Conference paperChacon-Quesada R, Demiris Y, 2020,
Augmented reality controlled smart wheelchair using dynamic signifiers for affordance representation, 2019 IEEE/RSJ International Conference on Intelligent Robots and Systems (IROS), Publisher: IEEE
The design of augmented reality interfaces for people with mobility impairments is a novel area with great potential, as well as multiple outstanding research challenges. In this paper we present an augmented reality user interface for controlling a smart wheelchair with a head-mounted display to provide assistance for mobility restricted people. Our motivation is to reduce the cognitive requirements needed to control a smart wheelchair. A key element of our platform is the ability to control the smart wheelchair using the concepts of affordances and signifiers. In addition to the technical details of our platform, we present a baseline study by evaluating our platform through user-trials of able-bodied individuals and two different affordances: 1) Door Go Through and 2) People Approach. To present these affordances to the user, we evaluated fixed symbol based signifiers versus our novel dynamic signifiers in terms of ease to understand the suggested actions and its relation with the objects. Our results show a clear preference for dynamic signifiers. In addition, we show that the task load reported by participants is lower when controlling the smart wheelchair with our augmented reality user interface compared to using the joystick, which is consistent with their qualitative answers.
Conference paperMatheson E, Secoli R, Galvan S, et al., 2020,
Human-robot visual interface for 3D steering of a flexible, bioinspired needle for neurosurgery, 2019 IEEE/RSJ International Conference on Intelligent Robots and Systems (IROS), Publisher: IEEE
Robotic minimally invasive surgery has been a subject of intense research and development over the last three decades, due to the clinical advantages it holds for patients and doctors alike. Particularly for drug delivery mechanisms, higher precision and the ability to follow complex trajectories in three dimensions (3D), has led to interest in flexible, steerable needles such as the programmable bevel-tip needle (PBN). Steering in 3D, however, holds practical challenges for surgeons, as interfaces are traditionally designed for straight line paths. This work presents a pilot study undertaken to evaluate a novel human-machine visual interface for the steering of a robotic PBN, where both qualitative evaluation of the interface and quantitative evaluation of the performance of the subjects in following a 3D path are measured. A series of needle insertions are performed in phantom tissue (gelatin) by the experiment subjects. User could adequately use the system with little training and low workload, and reach the target point at the end of the path with millimeter range accuracy.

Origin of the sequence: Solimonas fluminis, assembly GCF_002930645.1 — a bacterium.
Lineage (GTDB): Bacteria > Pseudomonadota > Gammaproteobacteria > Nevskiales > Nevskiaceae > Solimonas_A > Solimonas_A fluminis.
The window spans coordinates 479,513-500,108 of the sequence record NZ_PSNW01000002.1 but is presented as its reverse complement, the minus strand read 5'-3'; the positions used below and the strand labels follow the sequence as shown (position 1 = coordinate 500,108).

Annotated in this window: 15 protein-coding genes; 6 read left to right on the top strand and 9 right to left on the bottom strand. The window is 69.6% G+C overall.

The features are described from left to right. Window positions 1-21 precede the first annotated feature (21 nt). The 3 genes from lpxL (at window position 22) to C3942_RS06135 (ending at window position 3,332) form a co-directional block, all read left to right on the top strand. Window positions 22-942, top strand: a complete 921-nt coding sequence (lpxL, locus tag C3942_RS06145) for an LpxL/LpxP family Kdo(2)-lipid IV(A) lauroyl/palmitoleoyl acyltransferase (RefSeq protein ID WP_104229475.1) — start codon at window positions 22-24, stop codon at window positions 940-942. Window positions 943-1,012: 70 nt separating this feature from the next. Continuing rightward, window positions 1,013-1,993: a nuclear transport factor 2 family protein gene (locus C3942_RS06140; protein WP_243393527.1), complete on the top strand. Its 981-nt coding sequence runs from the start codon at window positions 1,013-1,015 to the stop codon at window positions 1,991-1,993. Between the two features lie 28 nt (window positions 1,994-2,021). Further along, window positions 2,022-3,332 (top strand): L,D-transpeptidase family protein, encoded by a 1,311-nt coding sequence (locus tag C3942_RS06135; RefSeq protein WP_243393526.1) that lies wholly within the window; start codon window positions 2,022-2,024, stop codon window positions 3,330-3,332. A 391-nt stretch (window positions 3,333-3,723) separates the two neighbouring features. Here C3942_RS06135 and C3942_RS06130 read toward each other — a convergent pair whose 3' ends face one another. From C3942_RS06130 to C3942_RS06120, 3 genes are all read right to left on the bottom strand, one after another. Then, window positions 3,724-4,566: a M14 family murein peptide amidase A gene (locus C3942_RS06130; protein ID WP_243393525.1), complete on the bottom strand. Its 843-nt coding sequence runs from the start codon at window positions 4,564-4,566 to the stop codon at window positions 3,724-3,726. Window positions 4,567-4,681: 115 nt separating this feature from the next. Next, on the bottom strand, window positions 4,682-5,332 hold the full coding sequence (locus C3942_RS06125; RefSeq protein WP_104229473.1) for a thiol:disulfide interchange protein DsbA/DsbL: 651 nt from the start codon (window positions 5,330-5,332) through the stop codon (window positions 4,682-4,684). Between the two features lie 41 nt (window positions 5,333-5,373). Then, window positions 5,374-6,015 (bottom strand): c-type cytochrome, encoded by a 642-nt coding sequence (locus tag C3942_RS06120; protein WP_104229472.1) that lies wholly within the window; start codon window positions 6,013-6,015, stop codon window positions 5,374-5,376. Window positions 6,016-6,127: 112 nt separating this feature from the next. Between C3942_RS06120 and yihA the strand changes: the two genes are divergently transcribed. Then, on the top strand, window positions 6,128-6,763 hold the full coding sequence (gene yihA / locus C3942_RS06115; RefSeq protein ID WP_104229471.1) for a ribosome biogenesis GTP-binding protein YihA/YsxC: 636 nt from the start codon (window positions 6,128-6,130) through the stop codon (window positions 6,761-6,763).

Conference paperSaputra RP, Rakicevic N, Kormushev P, 2020,
Sim-to-real learning for casualty detection from ground projected point cloud data, 2019 IEEE/RSJ International Conference on Intelligent Robots and Systems (IROS 2019), Publisher: IEEE
This paper addresses the problem of human body detection-particularly a human body lying on the ground (a.k.a. casualty)-using point cloud data. This ability to detect a casualty is one of the most important features of mobile rescue robots, in order for them to be able to operate autonomously. We propose a deep-learning-based casualty detection method using a deep convolutional neural network (CNN). This network is trained to be able to detect a casualty using a point-cloud data input. In the method we propose, the point cloud input is pre-processed to generate a depth image-like ground-projected heightmap. This heightmap is generated based on the projected distance of each point onto the detected ground plane within the point cloud data. The generated heightmap-in image form-is then used as an input for the CNN to detect a human body lying on the ground. To train the neural network, we propose a novel sim-to-real approach, in which the network model is trained using synthetic data obtained in simulation and then tested on real sensor data. To make the model transferable to real data implementations, during the training we adopt specific data augmentation strategies with the synthetic training data. The experimental results show that data augmentation introduced during the training process is essential for improving the performance of the trained model on real data. More specifically, the results demonstrate that the data augmentations on raw point-cloud data have contributed to a considerable improvement of the trained model performance.
Journal articleRunciman M, Avery J, Zhao M, et al., 2020,
Deployable, variable stiffness, cable driven robot for minimally invasive surgery, Frontiers in Robotics and AI, Vol: 6, Pages: 1-16, ISSN: 2296-9144
Minimally Invasive Surgery (MIS) imposes a trade-off between non-invasive access and surgical capability. Treatment of early gastric cancers over 20 mm in diameter can be achieved by performing Endoscopic Submucosal Dissection (ESD) with a flexible endoscope; however, this procedure is technically challenging, suffers from extended operation times and requires extensive training. To facilitate the ESD procedure, we have created a deployable cable driven robot that increases the surgical capabilities of the flexible endoscope while attempting to minimize the impact on the access that they offer. Using a low-profile inflatable support structure in the shape of a hollow hexagonal prism, our robot can fold around the flexible endoscope and, when the target site has been reached, achieve a 73.16% increase in volume and increase its radial stiffness. A sheath around the variable stiffness structure delivers a series of force transmission cables that connect to two independent tubular end-effectors through which standard flexible endoscopic instruments can pass and be anchored. Using a simple control scheme based on the length of each cable, the pose of the two instruments can be controlled by haptic controllers in each hand of the user. The forces exerted by a single instrument were measured, and a maximum magnitude of 8.29 N observed along a single axis. The working channels and tip control of the flexible endoscope remain in use in conjunction with our robot and were used during a procedure imitating the demands of ESD was successfully carried out by a novice user. Not only does this robot facilitate difficult surgical techniques, but it can be easily customized and rapidly produced at low cost due to a programmatic design approach.